Home Office unveils new measures to fight hate crime

'Hatred does not get a seat at the table, and we will do everything we can to stamp it out'

Hate crime has surged since the Brexit vote
Hate crime has surged since the Brexit vote

New Home Secretary Amber Rudd has announced a series of measures to tackle hate crime following a surge in reports after the Brexit vote.

A raft of new measures entitled the Hate Crime Action Plan have been announced as Ms Rudd called on communities across Britain to "come together and stand united against those who use hate to divide us".

Under the plan, there will be a new assessment of the level of racist, religious and homophobic bullying going on in schools and give them more guidance on how to report it.

Teachers and students will be given "new tools" to fight prejudice and hatred and a new programme to equip teachers to "facilitate conversations" when terrorist incidents happen at home and abroad will be launched.

In addition, £2.4m of funding will be made available to places of worship for extra help with security and installing equipment for mosques, synagogues and other religious institutions which need extra protection.

The new measures will also include "targeted work" to help people who are abused on public transport.

In addition to the action plan, the Home Office has also said it will ask Her Majesty's Inspectorate of Constabulary to assess the way police respond to all forms of hate crime.

The study will look at how police forces around the country understand and deal with hate crime reports.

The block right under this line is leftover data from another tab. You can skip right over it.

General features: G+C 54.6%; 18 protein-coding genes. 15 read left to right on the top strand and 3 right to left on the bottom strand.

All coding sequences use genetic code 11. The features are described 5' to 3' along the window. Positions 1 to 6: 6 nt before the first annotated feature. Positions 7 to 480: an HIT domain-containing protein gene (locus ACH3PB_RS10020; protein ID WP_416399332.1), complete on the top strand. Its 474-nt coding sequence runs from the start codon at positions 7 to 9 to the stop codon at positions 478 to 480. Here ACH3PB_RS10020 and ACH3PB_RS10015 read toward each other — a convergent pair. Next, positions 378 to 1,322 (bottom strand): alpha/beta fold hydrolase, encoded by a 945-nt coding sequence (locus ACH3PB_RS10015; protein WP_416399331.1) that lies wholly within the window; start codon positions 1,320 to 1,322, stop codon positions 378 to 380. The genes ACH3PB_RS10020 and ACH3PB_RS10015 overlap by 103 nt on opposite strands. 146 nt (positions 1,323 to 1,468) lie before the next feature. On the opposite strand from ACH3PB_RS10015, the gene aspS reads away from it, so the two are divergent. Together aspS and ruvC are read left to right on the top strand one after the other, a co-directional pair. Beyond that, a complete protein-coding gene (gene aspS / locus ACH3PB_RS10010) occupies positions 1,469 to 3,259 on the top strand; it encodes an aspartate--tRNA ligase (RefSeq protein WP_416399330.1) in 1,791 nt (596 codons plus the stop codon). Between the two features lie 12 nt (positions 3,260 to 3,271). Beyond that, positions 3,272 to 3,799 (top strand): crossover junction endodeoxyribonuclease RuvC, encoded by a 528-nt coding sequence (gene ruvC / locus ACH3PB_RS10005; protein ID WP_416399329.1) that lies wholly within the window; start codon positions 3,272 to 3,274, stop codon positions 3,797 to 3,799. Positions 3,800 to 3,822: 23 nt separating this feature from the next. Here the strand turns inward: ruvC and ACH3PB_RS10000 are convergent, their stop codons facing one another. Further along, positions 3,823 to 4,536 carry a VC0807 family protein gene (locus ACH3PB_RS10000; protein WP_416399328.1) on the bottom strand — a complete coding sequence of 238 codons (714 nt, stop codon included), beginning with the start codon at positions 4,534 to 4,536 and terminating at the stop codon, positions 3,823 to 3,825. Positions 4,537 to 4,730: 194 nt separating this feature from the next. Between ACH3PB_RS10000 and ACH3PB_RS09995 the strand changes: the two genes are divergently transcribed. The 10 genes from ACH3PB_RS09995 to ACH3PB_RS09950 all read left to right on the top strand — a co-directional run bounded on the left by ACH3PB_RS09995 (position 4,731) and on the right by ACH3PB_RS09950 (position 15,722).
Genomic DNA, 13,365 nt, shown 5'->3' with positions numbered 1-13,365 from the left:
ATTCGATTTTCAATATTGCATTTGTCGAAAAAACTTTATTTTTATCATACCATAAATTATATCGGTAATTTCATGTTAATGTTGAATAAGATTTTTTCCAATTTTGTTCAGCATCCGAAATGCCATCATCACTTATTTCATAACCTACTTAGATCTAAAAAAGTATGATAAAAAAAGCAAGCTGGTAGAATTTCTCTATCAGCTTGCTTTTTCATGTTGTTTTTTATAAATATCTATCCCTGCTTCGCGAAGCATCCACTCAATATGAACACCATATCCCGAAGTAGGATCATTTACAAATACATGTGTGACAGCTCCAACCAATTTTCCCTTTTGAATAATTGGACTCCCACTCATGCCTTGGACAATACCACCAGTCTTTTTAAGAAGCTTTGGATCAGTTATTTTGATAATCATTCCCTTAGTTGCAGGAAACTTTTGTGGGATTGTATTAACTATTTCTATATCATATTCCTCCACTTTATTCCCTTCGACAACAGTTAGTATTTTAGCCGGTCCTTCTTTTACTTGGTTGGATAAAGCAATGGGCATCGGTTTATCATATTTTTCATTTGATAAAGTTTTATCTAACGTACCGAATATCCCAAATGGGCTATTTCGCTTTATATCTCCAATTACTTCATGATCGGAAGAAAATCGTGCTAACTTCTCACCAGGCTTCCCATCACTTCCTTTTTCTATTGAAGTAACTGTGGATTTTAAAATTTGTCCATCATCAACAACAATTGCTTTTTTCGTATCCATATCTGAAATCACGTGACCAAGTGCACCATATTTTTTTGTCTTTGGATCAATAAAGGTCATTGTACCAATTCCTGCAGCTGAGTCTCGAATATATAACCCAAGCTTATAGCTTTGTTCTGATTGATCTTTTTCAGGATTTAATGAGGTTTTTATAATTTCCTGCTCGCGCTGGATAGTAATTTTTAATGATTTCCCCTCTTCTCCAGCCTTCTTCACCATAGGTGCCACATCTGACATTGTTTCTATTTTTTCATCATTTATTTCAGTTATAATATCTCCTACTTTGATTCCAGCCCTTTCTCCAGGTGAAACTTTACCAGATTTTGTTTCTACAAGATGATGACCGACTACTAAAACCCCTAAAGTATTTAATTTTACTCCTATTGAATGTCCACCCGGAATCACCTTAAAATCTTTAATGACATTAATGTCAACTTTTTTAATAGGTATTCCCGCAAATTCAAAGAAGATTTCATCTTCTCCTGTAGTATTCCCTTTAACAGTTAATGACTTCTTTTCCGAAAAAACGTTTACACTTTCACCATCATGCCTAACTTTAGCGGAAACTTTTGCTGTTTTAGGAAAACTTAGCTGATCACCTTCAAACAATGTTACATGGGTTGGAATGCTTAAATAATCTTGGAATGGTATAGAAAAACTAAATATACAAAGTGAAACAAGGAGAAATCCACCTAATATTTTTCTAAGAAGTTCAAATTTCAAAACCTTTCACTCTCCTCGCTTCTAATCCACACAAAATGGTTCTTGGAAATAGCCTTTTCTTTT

Ms Rudd said: "This Government is determined to build a Britain that works for everyone.

"Those who practise hatred send out a message that it's ok to abuse and attack others because of their nationality, ethnicity or religious background. That it's ok to disregard our shared values and promote the intolerance that causes enormous harm to communities and individuals.

"Well, I have a very clear message for them. We will not stand for it. Hatred has no place whatsoever in a 21st century Great Britain that works for everyone.

"We are Great Britain because we are united by values such as democracy, free speech, mutual respect and opportunity for all. We are the sum of all our parts - a proud, diverse society. Hatred does not get a seat at the table, and we will do everything we can to stamp it out."

Following the decision to leave the European Union on 23 June there has been a spike in the number of a reported hate crimes across the country.

The National Police Chief's Council said it received over 6,000 reports of hate crimes in the four weeks from 16 June.

Of these, young people were the victims of 10 per cent of faith hate crimes and eight per cent were subjected to race related abuse.

Amber Rudd has unveiled the new Hate Crime Action Plan in her new role as Home Secretary 

At the weekend, the new Government urged prosecutors to press for tougher sentences for those convicted of hate crimes.

The majority of the abuse since the referendum has been directed at Eastern Europeans and Muslim people.

A Polish family in Plymouth had their shed set on fire with a note left on the doorstep telling them to go "back to your f***ng country" or the family would be attacked next.

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